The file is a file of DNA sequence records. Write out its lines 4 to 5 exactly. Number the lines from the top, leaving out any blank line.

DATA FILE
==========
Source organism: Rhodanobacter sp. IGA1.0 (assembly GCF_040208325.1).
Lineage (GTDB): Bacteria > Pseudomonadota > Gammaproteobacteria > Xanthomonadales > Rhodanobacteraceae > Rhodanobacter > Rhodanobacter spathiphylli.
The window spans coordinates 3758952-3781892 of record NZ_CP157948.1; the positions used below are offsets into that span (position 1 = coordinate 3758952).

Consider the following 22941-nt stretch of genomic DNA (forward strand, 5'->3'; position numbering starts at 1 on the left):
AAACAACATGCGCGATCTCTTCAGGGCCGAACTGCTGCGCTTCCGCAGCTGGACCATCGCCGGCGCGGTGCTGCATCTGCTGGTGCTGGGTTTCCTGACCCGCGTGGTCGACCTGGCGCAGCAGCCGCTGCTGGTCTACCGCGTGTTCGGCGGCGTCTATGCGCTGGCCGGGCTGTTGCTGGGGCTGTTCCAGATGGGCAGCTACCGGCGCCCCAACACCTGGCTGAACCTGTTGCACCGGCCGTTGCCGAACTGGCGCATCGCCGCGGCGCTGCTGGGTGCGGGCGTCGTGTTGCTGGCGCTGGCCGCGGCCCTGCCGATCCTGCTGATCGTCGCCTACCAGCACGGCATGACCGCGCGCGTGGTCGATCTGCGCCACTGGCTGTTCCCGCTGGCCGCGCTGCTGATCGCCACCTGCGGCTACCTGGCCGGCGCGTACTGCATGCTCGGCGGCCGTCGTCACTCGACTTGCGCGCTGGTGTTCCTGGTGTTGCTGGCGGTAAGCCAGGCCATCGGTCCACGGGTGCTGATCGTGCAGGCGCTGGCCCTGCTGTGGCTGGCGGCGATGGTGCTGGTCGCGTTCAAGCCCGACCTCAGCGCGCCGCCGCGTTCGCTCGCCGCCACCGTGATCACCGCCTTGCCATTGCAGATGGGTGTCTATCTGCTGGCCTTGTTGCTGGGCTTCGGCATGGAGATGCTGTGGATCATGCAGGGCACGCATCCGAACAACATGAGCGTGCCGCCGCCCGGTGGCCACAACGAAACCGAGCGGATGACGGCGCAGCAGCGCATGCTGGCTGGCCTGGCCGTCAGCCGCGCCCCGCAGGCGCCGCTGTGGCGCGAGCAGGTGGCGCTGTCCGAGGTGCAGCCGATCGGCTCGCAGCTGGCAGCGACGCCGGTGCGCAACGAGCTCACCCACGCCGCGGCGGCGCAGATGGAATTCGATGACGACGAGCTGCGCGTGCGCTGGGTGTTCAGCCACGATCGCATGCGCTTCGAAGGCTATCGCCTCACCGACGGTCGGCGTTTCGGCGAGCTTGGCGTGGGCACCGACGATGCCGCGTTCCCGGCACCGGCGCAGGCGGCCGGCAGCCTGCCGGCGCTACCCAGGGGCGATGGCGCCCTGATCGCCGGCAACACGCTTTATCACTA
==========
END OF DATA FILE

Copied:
Consider the following 22941-nt stretch of genomic DNA (forward strand, 5'->3'; position numbering starts at 1 on the left):
AAACAACATGCGCGATCTCTTCAGGGCCGAACTGCTGCGCTTCCGCAGCTGGACCATCGCCGGCGCGGTGCTGCATCTGCTGGTGCTGGGTTTCCTGACCCGCGTGGTCGACCTGGCGCAGCAGCCGCTGCTGGTCTACCGCGTGTTCGGCGGCGTCTATGCGCTGGCCGGGCTGTTGCTGGGGCTGTTCCAGATGGGCAGCTACCGGCGCCCCAACACCTGGCTGAACCTGTTGCACCGGCCGTTGCCGAACTGGCGCATCGCCGCGGCGCTGCTGGGTGCGGGCGTCGTGTTGCTGGCGCTGGCCGCGGCCCTGCCGATCCTGCTGATCGTCGCCTACCAGCACGGCATGACCGCGCGCGTGGTCGATCTGCGCCACTGGCTGTTCCCGCTGGCCGCGCTGCTGATCGCCACCTGCGGCTACCTGGCCGGCGCGTACTGCATGCTCGGCGGCCGTCGTCACTCGACTTGCGCGCTGGTGTTCCTGGTGTTGCTGGCGGTAAGCCAGGCCATCGGTCCACGGGTGCTGATCGTGCAGGCGCTGGCCCTGCTGTGGCTGGCGGCGATGGTGCTGGTCGCGTTCAAGCCCGACCTCAGCGCGCCGCCGCGTTCGCTCGCCGCCACCGTGATCACCGCCTTGCCATTGCAGATGGGTGTCTATCTGCTGGCCTTGTTGCTGGGCTTCGGCATGGAGATGCTGTGGATCATGCAGGGCACGCATCCGAACAACATGAGCGTGCCGCCGCCCGGTGGCCACAACGAAACCGAGCGGATGACGGCGCAGCAGCGCATGCTGGCTGGCCTGGCCGTCAGCCGCGCCCCGCAGGCGCCGCTGTGGCGCGAGCAGGTGGCGCTGTCCGAGGTGCAGCCGATCGGCTCGCAGCTGGCAGCGACGCCGGTGCGCAACGAGCTCACCCACGCCGCGGCGGCGCAGATGGAATTCGATGACGACGAGCTGCGCGTGCGCTGGGTGTTCAGCCACGATCGCATGCGCTTCGAAGGCTATCGCCTCACCGACGGTCGGCGTTTCGGCGAGCTTGGCGTGGGCACCGACGATGCCGCGTTCCCGGCACCGGCGCAGGCGGCCGGCAGCCTGCCGGCGCTACCCAGGGGCGATGGCGCCCTGATCGCCGGCAACACGCTTTATCACTA